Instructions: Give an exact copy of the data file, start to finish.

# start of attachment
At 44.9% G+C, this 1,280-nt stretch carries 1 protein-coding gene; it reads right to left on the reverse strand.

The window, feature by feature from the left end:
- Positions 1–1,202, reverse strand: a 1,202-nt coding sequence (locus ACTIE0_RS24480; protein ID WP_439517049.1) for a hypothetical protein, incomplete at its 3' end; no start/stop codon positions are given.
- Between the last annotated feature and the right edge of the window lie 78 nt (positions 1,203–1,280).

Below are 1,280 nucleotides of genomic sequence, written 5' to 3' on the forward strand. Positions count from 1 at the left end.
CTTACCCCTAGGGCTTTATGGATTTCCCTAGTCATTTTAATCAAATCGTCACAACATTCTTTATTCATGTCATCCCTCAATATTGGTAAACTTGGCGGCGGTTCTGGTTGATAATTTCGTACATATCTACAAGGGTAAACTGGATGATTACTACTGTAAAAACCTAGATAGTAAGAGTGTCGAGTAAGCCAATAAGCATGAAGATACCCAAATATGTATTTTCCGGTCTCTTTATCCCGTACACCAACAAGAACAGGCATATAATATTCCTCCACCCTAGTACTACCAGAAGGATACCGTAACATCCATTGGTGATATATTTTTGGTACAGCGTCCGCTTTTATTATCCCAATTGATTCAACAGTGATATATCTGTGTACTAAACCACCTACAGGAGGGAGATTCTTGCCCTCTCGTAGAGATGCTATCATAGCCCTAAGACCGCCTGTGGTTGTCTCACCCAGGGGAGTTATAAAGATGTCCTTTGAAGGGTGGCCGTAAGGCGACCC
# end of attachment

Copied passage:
At 44.9% G+C, this 1,280-nt stretch carries 1 protein-coding gene; it reads right to left on the reverse strand.

The window, feature by feature from the left end:
- Positions 1–1,202, reverse strand: a 1,202-nt coding sequence (locus ACTIE0_RS24480; protein ID WP_439517049.1) for a hypothetical protein, incomplete at its 3' end; no start/stop codon positions are given.
- Between the last annotated feature and the right edge of the window lie 78 nt (positions 1,203–1,280).

Below are 1,280 nucleotides of genomic sequence, written 5' to 3' on the forward strand. Positions count from 1 at the left end.
CTTACCCCTAGGGCTTTATGGATTTCCCTAGTCATTTTAATCAAATCGTCACAACATTCTTTATTCATGTCATCCCTCAATATTGGTAAACTTGGCGGCGGTTCTGGTTGATAATTTCGTACATATCTACAAGGGTAAACTGGATGATTACTACTGTAAAAACCTAGATAGTAAGAGTGTCGAGTAAGCCAATAAGCATGAAGATACCCAAATATGTATTTTCCGGTCTCTTTATCCCGTACACCAACAAGAACAGGCATATAATATTCCTCCACCCTAGTACTACCAGAAGGATACCGTAACATCCATTGGTGATATATTTTTGGTACAGCGTCCGCTTTTATTATCCCAATTGATTCAACAGTGATATATCTGTGTACTAAACCACCTACAGGAGGGAGATTCTTGCCCTCTCGTAGAGATGCTATCATAGCCCTAAGACCGCCTGTGGTTGTCTCACCCAGGGGAGTTATAAAGATGTCCTTTGAAGGGTGGCCGTAAGGCGACCC